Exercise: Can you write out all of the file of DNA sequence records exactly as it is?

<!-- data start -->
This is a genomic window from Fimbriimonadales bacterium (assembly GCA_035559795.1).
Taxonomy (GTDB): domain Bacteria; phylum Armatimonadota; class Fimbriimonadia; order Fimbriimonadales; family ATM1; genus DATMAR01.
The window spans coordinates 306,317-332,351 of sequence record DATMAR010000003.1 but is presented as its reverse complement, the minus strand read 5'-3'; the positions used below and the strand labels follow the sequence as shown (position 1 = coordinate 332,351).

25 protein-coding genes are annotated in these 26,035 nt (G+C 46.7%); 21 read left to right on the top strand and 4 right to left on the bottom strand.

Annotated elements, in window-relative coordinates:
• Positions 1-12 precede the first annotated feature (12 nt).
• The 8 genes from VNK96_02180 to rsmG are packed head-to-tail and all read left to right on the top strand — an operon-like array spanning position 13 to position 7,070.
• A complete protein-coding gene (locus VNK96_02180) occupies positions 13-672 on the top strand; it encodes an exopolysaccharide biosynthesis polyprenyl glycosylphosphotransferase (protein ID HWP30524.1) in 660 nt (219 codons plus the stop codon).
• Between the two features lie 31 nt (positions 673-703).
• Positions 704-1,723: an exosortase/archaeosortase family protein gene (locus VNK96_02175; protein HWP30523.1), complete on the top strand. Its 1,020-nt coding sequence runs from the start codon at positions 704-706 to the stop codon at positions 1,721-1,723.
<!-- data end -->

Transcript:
This is a genomic window from Fimbriimonadales bacterium (assembly GCA_035559795.1).
Taxonomy (GTDB): domain Bacteria; phylum Armatimonadota; class Fimbriimonadia; order Fimbriimonadales; family ATM1; genus DATMAR01.
The window spans coordinates 306,317-332,351 of sequence record DATMAR010000003.1 but is presented as its reverse complement, the minus strand read 5'-3'; the positions used below and the strand labels follow the sequence as shown (position 1 = coordinate 332,351).

25 protein-coding genes are annotated in these 26,035 nt (G+C 46.7%); 21 read left to right on the top strand and 4 right to left on the bottom strand.

Annotated elements, in window-relative coordinates:
• Positions 1-12 precede the first annotated feature (12 nt).
• The 8 genes from VNK96_02180 to rsmG are packed head-to-tail and all read left to right on the top strand — an operon-like array spanning position 13 to position 7,070.
• A complete protein-coding gene (locus VNK96_02180) occupies positions 13-672 on the top strand; it encodes an exopolysaccharide biosynthesis polyprenyl glycosylphosphotransferase (protein ID HWP30524.1) in 660 nt (219 codons plus the stop codon).
• Between the two features lie 31 nt (positions 673-703).
• Positions 704-1,723: an exosortase/archaeosortase family protein gene (locus VNK96_02175; protein HWP30523.1), complete on the top strand. Its 1,020-nt coding sequence runs from the start codon at positions 704-706 to the stop codon at positions 1,721-1,723.